The Heavenly Movie Esther, The King Extends His Golden Scepter


Copyright 2018-2021AD Bruce Alan Killian Dec 15, 2021 A.D. Email: bakillian at

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An awe-inspiring series of Biblical signs in the sky

The book of Esther[1] tells a story echoed by a series of signs in the heavens witnessed by the magi. This series of signs immediately followed and confirmed the Star of Bethlehem signs of August 24, 2 B.C.,[2] where Christ received His golden scepter of world rule that brought the magi to Jerusalem. The signs described here occurred over the next five days.[3] These signs, along with the Bibleís description, can help answer questions like: Did the magi interpret the line of planets as a scepter? Could the magi see the signs in the morning sky? Does the Bible have anything more to say about that sign? It also shows how the signs were viewed as the conception of the kingís first son.

Some doubt Venus and some or all the other planets could be seen until a day after August 24, 2 B.C. They assert that the sunís glare or atmospheric extinction would prevent them from seeing them. To these skeptics, God gave a series of confirming signs. Esther gives additional Bible passages[4] to those already studied, where the word star (here Esther) and scepter appear together. There is an excellent chance at least some of the magi were from Susa, the Medio-Persian capital in the time of Esther.

At the end of this article, there is a series of dated dawn sky pictures for this series of signs.


The Story of Esther

Here briefly are the key points of Estherís story. Afterward, I will detail the corresponding signs in the pre-dawn sky. Esther, the name of the heroine, is a Persian name for the star Venus,[5] the bright morning and evening star. Esther was an orphaned Jewish girl adopted by her cousin Mordecai, a palace doorkeeper in Susa, the capital.

King Ahasuerus the great[6] of the Persian Empire, threw a lavish 180-day party in his garden, followed immediately by a seven-day party. Meanwhile, Queen Vashti held a party for the women in the kingís palace. On the seventh day, the king summoned Queen Vashti wearing her crown and show her beauty to his guests. The queen refused to appear, so the king, in anger, divorced her and banned her from his presence. The king removed Vashti from her royal position, and later Esther would take over that position.

Ahasuerus held an empire-wide beauty pageant to choose a new queen. Esther was among the virgins chosen as a potential queen. Esther spent a year going through cleansing and beauty treatments to prepare her for the king. Then, Esther went in with the king in the evening from one harem (virgin) and, in the morning, returned to another (concubine) harem. Then, the king chose Esther from his concubines to become his wife and queen.

Later, Mordecai learned of a plot to assassinate the king, telling Esther. Esther told the king, who thwarted the plot, and they recorded Mordecaiís act in the chronicles of the king.

Then Haman, the evil villain, was elevated as the kingís highest official. Haman hated the palace doorkeeper Mordecai because he refused to bow down to him. He hated the Jews because Mordecai was Jewish.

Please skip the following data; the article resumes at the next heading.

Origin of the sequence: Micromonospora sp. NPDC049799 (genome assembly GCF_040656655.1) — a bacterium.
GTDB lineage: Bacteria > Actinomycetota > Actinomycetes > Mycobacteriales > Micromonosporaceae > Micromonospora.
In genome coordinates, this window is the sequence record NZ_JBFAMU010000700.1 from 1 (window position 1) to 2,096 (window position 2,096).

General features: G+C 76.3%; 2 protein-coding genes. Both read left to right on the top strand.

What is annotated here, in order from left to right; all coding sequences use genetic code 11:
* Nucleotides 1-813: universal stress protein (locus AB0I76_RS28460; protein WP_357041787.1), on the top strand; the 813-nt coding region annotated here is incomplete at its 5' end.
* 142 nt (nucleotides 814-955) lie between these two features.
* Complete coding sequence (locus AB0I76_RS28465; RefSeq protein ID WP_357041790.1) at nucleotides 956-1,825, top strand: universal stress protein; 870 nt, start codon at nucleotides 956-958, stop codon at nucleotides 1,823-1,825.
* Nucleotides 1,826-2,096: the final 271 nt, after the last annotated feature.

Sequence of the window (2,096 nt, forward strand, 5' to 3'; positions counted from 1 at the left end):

Haman devised a scheme to destroy every Jew in the empire, and he bribed the king 10,000 talents of silver (75,000 pounds) to allow that plot to go forward. The thirteenth day of the twelfth month was chosen to exterminate the Jews. That date would become the feast of Purim. When Mordecai learned of Hamanís scheme, he put on sackcloth. He persuaded Esther to intercede for her people with the king.

To make her request, Esther must appear before the king. The problem was no one could appear uninvited before the king except at the risk of death. It had already been a month since she had been summoned. The only exception to immediate execution was if the king extended his golden scepter to the uninvited party, then they would live.

Before Esther went uninvited into the kingís presence, whom she called the lion (Esther 14:13), she requested the Jews in Susa, fast in sackcloth for her until the third day. She took off her royal robes, put on mourning clothes, fasted, and lay on the floor with her maidens for three days.

Then Esther put on her splendorous royal apparel and went and stood before the king in his inner court (Esther 5:1-2). He extended his golden scepter toward her so that she would live. She invited King Ahasuerus and Haman to a private banquet that day. After the king was cheered with wine at that banquet, she invited them both to a banquet the following day. Mordecai again refused to bow to Haman on the way out of the palace. In wrath, Haman built a fifty cubit (75 feet or 25m) high gallows to hang Mordecai.

The king could not sleep that night, so he had the royal chronicles read where he was reminded that Mordecai had saved his life. When he learned Mordecai was not rewarded, he decided to honor him, and he asked who was outside the kingís court. He learned Haman was there, so he invited him in and asked how he would honor someone the king desired to honor?